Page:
From the Big Book of Ordinary Magic:
- There are no facts, only factors.
Indications: For unjamming thoughts or discussion derailed by some claim of conclusive fact.
Factslike definitions tend to be overrated. Claims can be false, of course, but the real problem is that every expressed fact embodies some particular world view, which even if somehow ‘true’ is also inescapably limited and incomplete simply because it’s merely one perspective.
A factor also brings an implied context, but whereas a fact wants to stand alone and dominate with its one puny point of view, factors demand to be weighed and balanced and integrated into some larger picture.
Contraindications: Safe for general use. May cause mild irritation, especially if applied directly to consensus reality, such as arguing that gravity is just one factor affecting human levitation on Earth.
Provenance: “…only factors” is entry #2 in the General use section of slogans.txt.
- If it’s a fact—don’t say it, use it.
Indications: To be recalled when one is tempted to state a fact with the intent of persuasion. Using a fact means finding and presenting consequences that are relevant in the current context; these will prove more persuasive than the fact itself, in its unadorned ‘internal’ form.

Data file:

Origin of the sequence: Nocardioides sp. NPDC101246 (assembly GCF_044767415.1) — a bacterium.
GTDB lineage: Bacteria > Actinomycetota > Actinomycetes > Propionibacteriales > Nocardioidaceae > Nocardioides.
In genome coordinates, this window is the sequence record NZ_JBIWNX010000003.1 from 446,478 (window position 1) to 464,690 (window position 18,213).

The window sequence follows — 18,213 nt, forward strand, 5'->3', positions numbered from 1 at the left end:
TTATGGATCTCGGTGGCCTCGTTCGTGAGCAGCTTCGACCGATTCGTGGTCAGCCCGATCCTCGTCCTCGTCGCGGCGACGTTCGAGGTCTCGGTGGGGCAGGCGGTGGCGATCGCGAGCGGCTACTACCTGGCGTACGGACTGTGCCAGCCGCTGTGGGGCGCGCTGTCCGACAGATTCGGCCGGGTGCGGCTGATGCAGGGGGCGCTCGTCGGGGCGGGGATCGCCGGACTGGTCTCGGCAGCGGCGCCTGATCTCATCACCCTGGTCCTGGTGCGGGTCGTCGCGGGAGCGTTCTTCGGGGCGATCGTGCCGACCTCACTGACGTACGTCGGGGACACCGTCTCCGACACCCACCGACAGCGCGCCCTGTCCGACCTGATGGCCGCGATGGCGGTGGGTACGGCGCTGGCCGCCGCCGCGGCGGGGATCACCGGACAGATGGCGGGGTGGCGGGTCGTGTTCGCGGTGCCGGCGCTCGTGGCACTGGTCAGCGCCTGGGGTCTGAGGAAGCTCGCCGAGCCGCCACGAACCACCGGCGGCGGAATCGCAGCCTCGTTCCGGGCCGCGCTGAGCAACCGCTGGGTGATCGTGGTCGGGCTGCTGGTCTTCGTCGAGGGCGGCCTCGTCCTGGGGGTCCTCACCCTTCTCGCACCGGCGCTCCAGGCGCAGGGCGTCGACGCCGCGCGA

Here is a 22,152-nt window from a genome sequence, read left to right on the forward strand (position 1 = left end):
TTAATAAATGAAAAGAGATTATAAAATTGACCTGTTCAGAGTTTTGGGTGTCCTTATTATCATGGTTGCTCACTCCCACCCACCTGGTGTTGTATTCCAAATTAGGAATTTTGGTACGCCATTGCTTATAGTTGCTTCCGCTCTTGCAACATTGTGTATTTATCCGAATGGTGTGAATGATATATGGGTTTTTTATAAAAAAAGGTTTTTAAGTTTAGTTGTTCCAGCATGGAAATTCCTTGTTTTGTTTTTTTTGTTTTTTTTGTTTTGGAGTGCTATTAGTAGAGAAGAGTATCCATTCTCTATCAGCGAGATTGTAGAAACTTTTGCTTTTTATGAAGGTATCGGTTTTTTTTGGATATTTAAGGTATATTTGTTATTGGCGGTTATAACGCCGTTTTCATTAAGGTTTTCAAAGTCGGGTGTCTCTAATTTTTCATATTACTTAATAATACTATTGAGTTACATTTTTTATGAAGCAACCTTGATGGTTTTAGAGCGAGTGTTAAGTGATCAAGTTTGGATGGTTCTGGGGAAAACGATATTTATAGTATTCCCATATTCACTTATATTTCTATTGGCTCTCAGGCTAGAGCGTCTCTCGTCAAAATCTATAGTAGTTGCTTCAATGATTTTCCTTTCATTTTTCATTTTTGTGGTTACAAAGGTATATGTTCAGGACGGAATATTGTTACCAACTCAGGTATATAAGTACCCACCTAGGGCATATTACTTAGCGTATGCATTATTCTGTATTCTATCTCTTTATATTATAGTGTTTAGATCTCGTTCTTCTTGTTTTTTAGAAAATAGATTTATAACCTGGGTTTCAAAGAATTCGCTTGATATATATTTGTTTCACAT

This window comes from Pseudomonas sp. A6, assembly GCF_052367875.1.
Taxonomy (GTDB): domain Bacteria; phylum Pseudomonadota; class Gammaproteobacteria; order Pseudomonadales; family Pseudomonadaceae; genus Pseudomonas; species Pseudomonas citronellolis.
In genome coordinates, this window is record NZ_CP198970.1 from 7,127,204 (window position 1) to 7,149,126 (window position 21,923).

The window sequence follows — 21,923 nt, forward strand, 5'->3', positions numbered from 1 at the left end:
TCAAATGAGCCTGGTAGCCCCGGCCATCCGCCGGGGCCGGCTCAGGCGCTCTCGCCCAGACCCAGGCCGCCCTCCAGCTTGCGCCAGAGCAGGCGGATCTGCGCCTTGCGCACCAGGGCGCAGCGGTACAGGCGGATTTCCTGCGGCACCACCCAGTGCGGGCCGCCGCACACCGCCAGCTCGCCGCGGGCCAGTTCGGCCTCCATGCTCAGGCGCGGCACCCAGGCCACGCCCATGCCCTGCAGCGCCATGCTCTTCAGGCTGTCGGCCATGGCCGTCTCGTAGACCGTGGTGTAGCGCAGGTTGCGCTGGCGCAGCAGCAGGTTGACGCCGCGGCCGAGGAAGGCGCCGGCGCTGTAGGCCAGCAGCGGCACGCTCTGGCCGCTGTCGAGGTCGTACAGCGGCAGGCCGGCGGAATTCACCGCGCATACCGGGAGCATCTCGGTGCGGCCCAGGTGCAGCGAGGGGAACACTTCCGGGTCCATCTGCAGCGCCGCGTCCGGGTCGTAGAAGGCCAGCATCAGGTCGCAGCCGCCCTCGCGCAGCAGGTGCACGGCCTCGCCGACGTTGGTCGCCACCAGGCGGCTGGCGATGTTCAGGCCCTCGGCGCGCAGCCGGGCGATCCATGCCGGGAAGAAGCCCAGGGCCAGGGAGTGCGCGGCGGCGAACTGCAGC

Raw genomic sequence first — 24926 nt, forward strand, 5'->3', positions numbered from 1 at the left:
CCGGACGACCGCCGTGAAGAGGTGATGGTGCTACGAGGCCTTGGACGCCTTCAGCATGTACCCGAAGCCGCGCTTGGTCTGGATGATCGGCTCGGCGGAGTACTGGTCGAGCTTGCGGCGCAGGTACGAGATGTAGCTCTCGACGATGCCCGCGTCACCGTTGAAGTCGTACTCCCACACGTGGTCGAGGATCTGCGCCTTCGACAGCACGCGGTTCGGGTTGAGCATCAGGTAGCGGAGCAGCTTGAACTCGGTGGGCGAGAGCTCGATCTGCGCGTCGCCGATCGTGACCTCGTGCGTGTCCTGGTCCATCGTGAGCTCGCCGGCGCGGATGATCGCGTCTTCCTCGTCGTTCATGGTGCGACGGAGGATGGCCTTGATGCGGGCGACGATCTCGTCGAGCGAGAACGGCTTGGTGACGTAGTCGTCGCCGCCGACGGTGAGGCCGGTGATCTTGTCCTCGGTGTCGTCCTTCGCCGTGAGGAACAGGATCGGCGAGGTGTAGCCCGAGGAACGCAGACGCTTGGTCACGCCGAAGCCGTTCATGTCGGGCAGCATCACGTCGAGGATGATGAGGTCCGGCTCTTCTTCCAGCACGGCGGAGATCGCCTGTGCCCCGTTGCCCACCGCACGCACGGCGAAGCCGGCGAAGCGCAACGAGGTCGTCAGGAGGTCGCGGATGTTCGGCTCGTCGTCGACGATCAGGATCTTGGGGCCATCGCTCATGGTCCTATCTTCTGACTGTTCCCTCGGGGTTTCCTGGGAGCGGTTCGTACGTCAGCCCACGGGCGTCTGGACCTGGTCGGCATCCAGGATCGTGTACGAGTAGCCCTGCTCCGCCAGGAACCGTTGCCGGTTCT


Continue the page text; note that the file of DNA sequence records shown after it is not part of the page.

Baldly stating a fact to make a point is lazy at best; it’s that just being honest thing again; it’s disrespecting the audience by implying they should do your work and convince themselves.
Contraindications: Generally not meant to be stated aloud, of course, since it’s kind of a fact itself…
Provenance: “…don’t say it, use it.” is entry #31 in the General use section of slogans.txt.
Well, next week is August, so this is the last ‘official rant’ in our little series here. Perhaps there’ll be more later, on some basis.
Feel like I hadn’t a regular deadline like this, for wide-open writing, since I wrote a column called Fish Rapping for the junior high school paper… in what, the late ’60s? Yikes.‘Rapping’ went completely out of style and then came all the way back again as mostly something else since then.
I hate writing… because I write slow and lifeAs Hippocrates (apparently) said: “Ars longa, vita brevis.” fills up; because complete and clear in the head becomes fragments and confusion on the screen; because jesus the web makes it so enervatingly obvious there’s ab-so-lutely nothing new under the sun. I hate admitting I’m ordinary.
…but I love having written, because getting it out of the head just seems good for the mental circulation; because the pile got bigger each week; because I got new-to-me stuff out of it; because every generation needs to retell all the old tales and yes I’m a part of my generation so here we are.
Seems like the full title could be:
The Big Book of Ordinary Magic: How to Win Without Fighting.
After this summer project, ‘tBBoOM’ feels kind of like it’s retelling Sun Tsu“The Art of War”, for the ‘Me Generation,’ perhaps.
OK, well, that’s it for now. We only want somewhat of a sense of conclusion here, an interim roundness, not a destroy-the-universe full stop.
That’s a fact.
Living computation continues, of course, for that’s what it does and why, its mechanism and purpose.
Let’s see what’s next.